minent, that each appears as if he had the free and unimpeded use of his limbs, and could step down into the banquet-hall at his pleasure,
“ 'To curb a despot and to save the state.” The door of this magnificent Hall was first thrown open on the 13th of June, 1815, being the six hundredth anniversary of the great foundation of English liberty. For the joyful celebration of this glorious epoch in the old baronial style, a brilliant assembly of rank and title had arrived from various parts of the country, among whom were twenty-two representatives of the ancient Howards. Complete suits of armour, in which the ancient chivalry of England had gathered the spoils of victory—some at Agincourt, others at Cressy—were arranged in military order around the walls. Swords, that, by the evidence on their blades, had “ done the state some service ;" helmets that had been wom by the Howards at Flodden, or by “ Belted Will” in some of his Border forays; chain and scale armour; spears and lances that had often gleamed in strife and tournament—all the implements of ancient warfare, from the thick iron casque of the arcber, to the elaborate and richly-gilded harness of the baron, were all reburnished and brought into unexpected light for this occasion. Nothing, in fact, was omitted that could increase the interest, by giving an air of striking reality to the scene. If the spirits of the ancient Barons could have looked down upon the hall in this hour of gorgeous festivity, they would have rejoiced to see what a bright inheritance their patriotic struggles had bequeathed, and have felt that they had become, indeed, immortal in the hearts of their descendants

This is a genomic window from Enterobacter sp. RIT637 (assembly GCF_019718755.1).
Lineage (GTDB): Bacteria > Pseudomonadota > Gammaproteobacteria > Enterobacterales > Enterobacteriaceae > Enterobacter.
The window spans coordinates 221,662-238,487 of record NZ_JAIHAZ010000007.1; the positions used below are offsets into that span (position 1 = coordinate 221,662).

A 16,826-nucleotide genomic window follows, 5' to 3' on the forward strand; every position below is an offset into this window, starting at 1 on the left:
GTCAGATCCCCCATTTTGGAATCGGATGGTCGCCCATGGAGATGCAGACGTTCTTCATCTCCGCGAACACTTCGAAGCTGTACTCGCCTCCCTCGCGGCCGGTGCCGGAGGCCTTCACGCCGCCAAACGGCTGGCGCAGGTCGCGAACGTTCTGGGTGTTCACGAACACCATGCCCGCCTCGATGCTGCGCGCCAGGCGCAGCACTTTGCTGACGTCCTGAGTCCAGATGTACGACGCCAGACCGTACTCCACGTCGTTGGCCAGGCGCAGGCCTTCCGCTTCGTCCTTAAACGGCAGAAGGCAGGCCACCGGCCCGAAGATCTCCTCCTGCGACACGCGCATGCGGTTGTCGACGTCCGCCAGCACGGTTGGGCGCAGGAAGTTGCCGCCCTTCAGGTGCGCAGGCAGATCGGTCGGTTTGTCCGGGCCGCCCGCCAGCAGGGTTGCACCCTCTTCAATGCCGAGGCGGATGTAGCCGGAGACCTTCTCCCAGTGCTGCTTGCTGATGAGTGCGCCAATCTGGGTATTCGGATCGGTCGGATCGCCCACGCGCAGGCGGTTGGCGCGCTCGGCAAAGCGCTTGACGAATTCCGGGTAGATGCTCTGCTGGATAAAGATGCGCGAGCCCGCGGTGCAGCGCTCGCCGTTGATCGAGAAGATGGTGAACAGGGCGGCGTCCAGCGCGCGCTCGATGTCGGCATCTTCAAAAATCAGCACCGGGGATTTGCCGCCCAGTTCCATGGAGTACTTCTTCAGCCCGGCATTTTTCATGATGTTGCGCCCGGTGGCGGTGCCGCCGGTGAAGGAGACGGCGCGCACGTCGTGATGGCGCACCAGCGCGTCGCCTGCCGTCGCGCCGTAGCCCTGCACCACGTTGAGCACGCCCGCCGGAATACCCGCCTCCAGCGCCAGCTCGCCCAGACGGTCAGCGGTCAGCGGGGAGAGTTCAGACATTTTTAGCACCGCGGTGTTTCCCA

At this banquet nearly three hundred guests assisted. At the upper end of the table was a noble “ baron of beef,” surmounted by the ducal coronet and the banners of the House of Norfolk. The evening was ushered in by a splendid ball, at which 'castled Arundel
Had gather'd then
The lamps shone o'er fair women and brave men.” The ball was opened by the Duke of Norfolk and the Marchioness of Stafford—late Duchess-Countess of Sutherland-followed by about fifty couples, who kept up the dance, enlivened by admirable inusic, till one o'clock in the morning, when supper was announced, and the Sussex Band struck up the patriotic air of “ The Roast Beef of Old England," as an expressive welcome to the hospitable board. The festal scene was continued